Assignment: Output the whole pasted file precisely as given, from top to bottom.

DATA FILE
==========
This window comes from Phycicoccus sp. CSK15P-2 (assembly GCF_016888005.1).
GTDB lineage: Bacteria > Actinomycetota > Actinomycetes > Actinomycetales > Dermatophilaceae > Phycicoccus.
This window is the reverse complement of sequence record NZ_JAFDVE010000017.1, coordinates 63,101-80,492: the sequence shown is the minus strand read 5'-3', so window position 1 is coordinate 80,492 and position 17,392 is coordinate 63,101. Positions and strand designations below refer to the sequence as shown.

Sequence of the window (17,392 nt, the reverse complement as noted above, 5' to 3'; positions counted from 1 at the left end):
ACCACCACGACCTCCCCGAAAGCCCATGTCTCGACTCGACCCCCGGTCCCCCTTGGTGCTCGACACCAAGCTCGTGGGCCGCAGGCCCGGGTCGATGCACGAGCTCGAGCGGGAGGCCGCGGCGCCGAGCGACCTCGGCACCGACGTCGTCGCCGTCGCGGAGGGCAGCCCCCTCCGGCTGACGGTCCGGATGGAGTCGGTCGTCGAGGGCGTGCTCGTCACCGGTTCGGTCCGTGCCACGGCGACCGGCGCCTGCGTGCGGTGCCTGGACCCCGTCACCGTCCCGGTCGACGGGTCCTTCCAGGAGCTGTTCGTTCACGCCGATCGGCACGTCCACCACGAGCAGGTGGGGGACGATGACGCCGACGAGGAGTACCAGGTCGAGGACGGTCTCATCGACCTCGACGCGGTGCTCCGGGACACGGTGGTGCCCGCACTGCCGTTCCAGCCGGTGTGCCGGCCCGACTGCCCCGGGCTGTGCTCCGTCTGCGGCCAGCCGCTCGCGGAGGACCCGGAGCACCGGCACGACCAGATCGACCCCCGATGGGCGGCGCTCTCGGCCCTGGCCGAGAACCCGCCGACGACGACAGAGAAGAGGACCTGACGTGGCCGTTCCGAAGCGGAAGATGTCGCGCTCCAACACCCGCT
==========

This window comes from Phycicoccus sp. CSK15P-2 (assembly GCF_016888005.1).
GTDB lineage: Bacteria > Actinomycetota > Actinomycetes > Actinomycetales > Dermatophilaceae > Phycicoccus.
This window is the reverse complement of sequence record NZ_JAFDVE010000017.1, coordinates 63,101-80,492: the sequence shown is the minus strand read 5'-3', so window position 1 is coordinate 80,492 and position 17,392 is coordinate 63,101. Positions and strand designations below refer to the sequence as shown.

Sequence of the window (17,392 nt, the reverse complement as noted above, 5' to 3'; positions counted from 1 at the left end):
ACCACCACGACCTCCCCGAAAGCCCATGTCTCGACTCGACCCCCGGTCCCCCTTGGTGCTCGACACCAAGCTCGTGGGCCGCAGGCCCGGGTCGATGCACGAGCTCGAGCGGGAGGCCGCGGCGCCGAGCGACCTCGGCACCGACGTCGTCGCCGTCGCGGAGGGCAGCCCCCTCCGGCTGACGGTCCGGATGGAGTCGGTCGTCGAGGGCGTGCTCGTCACCGGTTCGGTCCGTGCCACGGCGACCGGCGCCTGCGTGCGGTGCCTGGACCCCGTCACCGTCCCGGTCGACGGGTCCTTCCAGGAGCTGTTCGTTCACGCCGATCGGCACGTCCACCACGAGCAGGTGGGGGACGATGACGCCGACGAGGAGTACCAGGTCGAGGACGGTCTCATCGACCTCGACGCGGTGCTCCGGGACACGGTGGTGCCCGCACTGCCGTTCCAGCCGGTGTGCCGGCCCGACTGCCCCGGGCTGTGCTCCGTCTGCGGCCAGCCGCTCGCGGAGGACCCGGAGCACCGGCACGACCAGATCGACCCCCGATGGGCGGCGCTCTCGGCCCTGGCCGAGAACCCGCCGACGACGACAGAGAAGAGGACCTGACGTGGCCGTTCCGAAGCGGAAGATGTCGCGCTCCAACACCCGCT